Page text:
Estate Planning in New York involves a number of items to be reviewed. Most individuals initially approach planning by determining how their estate is going to be distributed. Thus, decisions are made as to various bequests that are to be provided in a Last Will. A simple bequest may be a specific dollar amount, say $5,000, to be given to a named individual. There may also be a devise of a certain interest in real estate to a designated individual. Other types of dispositions may include creating a trust for a minor child or a Supplemental Needs Trust for a person under a disability. Also, there can be residuary dispositions to individuals or even charities whereby the balance of an estate is disposed of.
However, before the dispositions in a Will can be determined it is imperative to determine which assets are to pass under a Will as part of the probate estate. The New York Probate Lawyer Blog has published many articles concerning estate planning and property ownership. If an asset passes by operation of law, such as a joint bank account, or the asset has a beneficiary designation such as life insurance, then the asset is not controlled by the Last Will. As a result, there may not be sufficient assets passing under a Will to satisfy the various bequests and dispositions set forth in the Will terms.
As can be imagined, it is very important to understand how assets are owned so a determination can be made as to how they are to be disposed of at death. This issue was recently shown in a recent Manhattan estate case decided by New York Surrogate Rita Mella on May 23, 2019, entitled in Matter of Estate of Watson. This case involved a cooperative apartment owned by two individuals, Watson and Vicic, life partners. They died within a year of each other and a dispute arose between their estates as to the ownership of the cooperative and entitlement to the net sales proceeds. Watson died intestate without a Will and Vicic died testate with a Will.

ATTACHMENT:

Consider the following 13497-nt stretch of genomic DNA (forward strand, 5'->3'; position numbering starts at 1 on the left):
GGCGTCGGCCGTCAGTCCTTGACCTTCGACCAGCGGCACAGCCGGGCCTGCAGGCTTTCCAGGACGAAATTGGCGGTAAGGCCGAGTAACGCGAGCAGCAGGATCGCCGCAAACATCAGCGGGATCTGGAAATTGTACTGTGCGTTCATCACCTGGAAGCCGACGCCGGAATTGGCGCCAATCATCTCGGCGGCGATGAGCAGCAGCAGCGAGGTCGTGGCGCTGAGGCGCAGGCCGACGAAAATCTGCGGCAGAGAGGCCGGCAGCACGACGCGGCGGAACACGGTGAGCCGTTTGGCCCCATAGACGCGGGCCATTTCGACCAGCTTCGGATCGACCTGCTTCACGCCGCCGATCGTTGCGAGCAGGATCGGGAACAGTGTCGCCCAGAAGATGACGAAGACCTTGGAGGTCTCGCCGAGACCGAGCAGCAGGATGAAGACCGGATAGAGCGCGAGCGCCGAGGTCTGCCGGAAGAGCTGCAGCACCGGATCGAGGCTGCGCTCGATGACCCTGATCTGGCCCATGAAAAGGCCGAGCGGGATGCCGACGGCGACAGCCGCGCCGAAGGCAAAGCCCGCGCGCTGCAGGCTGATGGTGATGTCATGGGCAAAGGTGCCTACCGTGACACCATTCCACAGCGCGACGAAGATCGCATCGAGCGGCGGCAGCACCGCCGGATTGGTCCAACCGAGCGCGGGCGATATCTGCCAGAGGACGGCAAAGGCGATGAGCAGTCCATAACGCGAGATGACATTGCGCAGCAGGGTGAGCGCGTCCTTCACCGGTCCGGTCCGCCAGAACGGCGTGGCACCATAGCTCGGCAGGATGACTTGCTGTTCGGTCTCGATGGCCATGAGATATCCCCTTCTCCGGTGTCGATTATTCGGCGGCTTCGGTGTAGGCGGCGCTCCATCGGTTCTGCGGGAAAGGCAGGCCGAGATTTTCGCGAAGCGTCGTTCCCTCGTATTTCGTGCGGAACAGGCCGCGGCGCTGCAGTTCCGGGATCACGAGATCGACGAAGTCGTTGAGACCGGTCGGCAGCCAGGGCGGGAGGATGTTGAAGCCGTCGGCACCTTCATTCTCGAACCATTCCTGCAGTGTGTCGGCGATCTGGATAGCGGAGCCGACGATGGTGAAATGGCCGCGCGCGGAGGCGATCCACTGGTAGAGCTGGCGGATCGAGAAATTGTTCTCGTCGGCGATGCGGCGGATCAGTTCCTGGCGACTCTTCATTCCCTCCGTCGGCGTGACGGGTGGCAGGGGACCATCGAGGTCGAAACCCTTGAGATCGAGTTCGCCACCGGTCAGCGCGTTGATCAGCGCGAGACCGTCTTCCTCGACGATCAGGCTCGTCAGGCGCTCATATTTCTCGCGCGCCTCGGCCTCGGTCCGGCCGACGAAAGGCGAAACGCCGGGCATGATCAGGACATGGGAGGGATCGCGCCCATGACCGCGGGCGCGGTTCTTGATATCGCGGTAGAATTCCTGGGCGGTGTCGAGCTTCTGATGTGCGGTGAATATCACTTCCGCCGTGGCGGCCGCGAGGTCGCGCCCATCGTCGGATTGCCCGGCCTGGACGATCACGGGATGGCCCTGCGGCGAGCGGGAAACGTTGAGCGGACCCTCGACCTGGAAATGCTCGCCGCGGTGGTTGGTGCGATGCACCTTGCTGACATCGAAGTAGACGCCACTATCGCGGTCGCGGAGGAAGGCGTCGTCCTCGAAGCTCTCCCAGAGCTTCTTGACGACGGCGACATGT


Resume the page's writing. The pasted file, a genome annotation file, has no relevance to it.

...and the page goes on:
Estate litigation in the Surrogate’s Court determined that the stock certificate for the co-op showed that the co-op was owned as tenants in common meaning that each estate held an equal share as opposed to a joint tenancy where the full ownership would have passed to the surviving joint tenant owner.
In its decision in Watson, the Court determined that a trial was required to determine whether the two estate’s interests would require adjustment due to unequal monetary contributions by the decedents.
The Court decision does not discuss whether the two co-owners ever discussed or considered the consequences when one or both of them died. They both could have made clear in estate planning papers or agreements the disposition of their interests as to each other. Due to this uncertainty, litigation ensued and further Surrogate’s Court litigation is needed that will delay estate settlement and administration of the estates.
I have represented clients in Surrogate’s Court cases concerning property disputes including cooperative and real estate interests such as single family homes. Call me now for a free review of your estate case. We offer reasonable and flexible fee arrangements and personal representation.
New York Trusts and Estates Attorney Jules Martin Haas has helped many clients over the past 30 years resolve issues relating to probate and estate settlement throughout New York City including Nassau County and Brooklyn. If you or someone you know has any questions regarding these matters, please contact me at (212) 355-2575 for an initial free consultation.